Popular Inc. in San Juan, Puerto Rico, will absorb another hit to its earnings tied to a dispute with the Federal Deposit Insurance Corp.
The $30.2 billion-asset company said in a press release Wednesday that it will recognize a fourth-quarter $115 million pretax charge after losing an arbitration battle with the FDIC over a request for reimbursement for certain shared-loss claims.
Popular said the quarterly charge is related to adjustments to the true-up obligation owed to the FDIC when a loss-share agreement expires in 2020, as well as recoveries previously incorporated in the net damages claimed in arbitration.
The dispute stems from Popular's FDIC-assisted purchase of the failed Westerbank in 2010. Popular assumed $8.6 billion of that bank's deposits and bought $9.3 billion of its assets.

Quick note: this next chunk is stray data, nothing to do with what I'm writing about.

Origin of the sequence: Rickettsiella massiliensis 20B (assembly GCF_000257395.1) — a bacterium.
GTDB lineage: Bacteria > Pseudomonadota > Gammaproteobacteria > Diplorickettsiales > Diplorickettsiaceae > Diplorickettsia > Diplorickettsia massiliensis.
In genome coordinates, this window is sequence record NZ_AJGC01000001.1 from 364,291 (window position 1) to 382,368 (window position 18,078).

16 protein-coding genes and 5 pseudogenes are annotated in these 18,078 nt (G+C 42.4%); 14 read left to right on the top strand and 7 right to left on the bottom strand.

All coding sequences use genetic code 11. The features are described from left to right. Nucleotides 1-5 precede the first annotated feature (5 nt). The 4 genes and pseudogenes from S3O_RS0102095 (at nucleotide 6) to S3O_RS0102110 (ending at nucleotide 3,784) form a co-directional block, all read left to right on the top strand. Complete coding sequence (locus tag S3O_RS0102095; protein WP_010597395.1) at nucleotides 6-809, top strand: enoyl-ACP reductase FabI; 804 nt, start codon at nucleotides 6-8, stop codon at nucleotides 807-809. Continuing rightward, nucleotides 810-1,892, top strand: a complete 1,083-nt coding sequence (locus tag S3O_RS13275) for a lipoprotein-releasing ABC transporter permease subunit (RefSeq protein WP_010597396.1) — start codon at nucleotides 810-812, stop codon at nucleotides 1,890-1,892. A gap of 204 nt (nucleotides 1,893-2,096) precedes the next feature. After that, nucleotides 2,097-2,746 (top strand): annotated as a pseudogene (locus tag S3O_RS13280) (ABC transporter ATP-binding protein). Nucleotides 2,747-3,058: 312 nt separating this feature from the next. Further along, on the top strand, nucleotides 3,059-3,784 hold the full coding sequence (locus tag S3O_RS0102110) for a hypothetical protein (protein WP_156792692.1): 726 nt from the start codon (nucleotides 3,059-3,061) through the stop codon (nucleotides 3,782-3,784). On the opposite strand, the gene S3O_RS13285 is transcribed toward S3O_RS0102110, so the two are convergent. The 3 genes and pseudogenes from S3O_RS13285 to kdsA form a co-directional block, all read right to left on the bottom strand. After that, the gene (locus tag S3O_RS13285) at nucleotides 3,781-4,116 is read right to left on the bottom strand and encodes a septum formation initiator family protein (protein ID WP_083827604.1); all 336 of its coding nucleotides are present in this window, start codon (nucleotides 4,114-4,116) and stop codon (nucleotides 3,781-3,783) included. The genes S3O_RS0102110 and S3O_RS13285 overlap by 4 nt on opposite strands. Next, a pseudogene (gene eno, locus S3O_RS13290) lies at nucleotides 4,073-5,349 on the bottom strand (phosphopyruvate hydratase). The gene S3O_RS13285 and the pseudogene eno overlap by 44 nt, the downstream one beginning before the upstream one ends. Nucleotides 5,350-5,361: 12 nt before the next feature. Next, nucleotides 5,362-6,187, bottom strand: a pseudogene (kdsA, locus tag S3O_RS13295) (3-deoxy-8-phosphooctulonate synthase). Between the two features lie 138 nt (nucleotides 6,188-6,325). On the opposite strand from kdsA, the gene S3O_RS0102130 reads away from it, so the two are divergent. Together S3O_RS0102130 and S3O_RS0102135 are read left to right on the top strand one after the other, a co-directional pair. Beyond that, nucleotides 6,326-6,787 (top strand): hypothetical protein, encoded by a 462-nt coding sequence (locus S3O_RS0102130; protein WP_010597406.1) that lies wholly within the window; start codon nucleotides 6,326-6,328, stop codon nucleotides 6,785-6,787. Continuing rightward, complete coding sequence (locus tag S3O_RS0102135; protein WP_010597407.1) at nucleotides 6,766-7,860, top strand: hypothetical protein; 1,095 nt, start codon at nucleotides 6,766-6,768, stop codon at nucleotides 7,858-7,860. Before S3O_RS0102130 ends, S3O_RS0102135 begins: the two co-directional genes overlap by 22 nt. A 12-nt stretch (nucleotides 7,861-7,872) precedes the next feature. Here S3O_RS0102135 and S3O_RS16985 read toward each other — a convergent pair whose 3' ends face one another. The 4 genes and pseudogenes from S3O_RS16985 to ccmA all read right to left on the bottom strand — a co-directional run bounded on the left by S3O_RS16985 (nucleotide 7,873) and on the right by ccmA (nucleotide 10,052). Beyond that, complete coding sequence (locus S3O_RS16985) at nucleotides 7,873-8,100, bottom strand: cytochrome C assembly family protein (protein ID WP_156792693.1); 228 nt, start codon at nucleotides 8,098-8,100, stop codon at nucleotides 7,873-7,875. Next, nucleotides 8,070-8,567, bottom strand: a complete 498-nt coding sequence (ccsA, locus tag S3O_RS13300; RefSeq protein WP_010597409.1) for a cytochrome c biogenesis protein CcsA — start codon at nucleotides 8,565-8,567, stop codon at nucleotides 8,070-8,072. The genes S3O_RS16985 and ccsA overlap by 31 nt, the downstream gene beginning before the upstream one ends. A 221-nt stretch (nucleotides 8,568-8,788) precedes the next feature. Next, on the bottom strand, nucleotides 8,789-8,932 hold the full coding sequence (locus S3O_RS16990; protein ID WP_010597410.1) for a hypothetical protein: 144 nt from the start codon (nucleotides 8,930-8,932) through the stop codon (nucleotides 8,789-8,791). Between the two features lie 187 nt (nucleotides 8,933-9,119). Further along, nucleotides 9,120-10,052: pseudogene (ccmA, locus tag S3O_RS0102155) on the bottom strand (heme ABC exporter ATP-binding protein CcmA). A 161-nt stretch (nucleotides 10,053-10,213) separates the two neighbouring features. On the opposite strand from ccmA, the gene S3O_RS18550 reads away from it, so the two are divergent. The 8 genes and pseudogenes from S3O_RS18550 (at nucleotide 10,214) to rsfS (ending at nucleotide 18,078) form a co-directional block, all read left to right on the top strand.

Starting in 2012, the FDIC refused to pay part of the loss-share agreement due to differences over how Popular computed chargeoffs for certain real estate loans.
The dispute went before an arbitration review board that ultimately denied Popular's request for about $88.5 million in damages.
"We believe today, as we did when we first decided to pursue this claim, that it was in the best interest of our shareholders to assert our rights under our loss-sharing arrangement with the FDIC by going forward with these bulk sales and seeking reimbursement for the resulting losses," Richard Carri-n, Popular's chairman and CEO, said in the release. "We are obviously disappointed that a majority of the review board felt otherwise, but we will move on."
Popular reported in October that its third-quarter profit fell 45% from a year earlier to $46.8 million due to the arbitration ruling.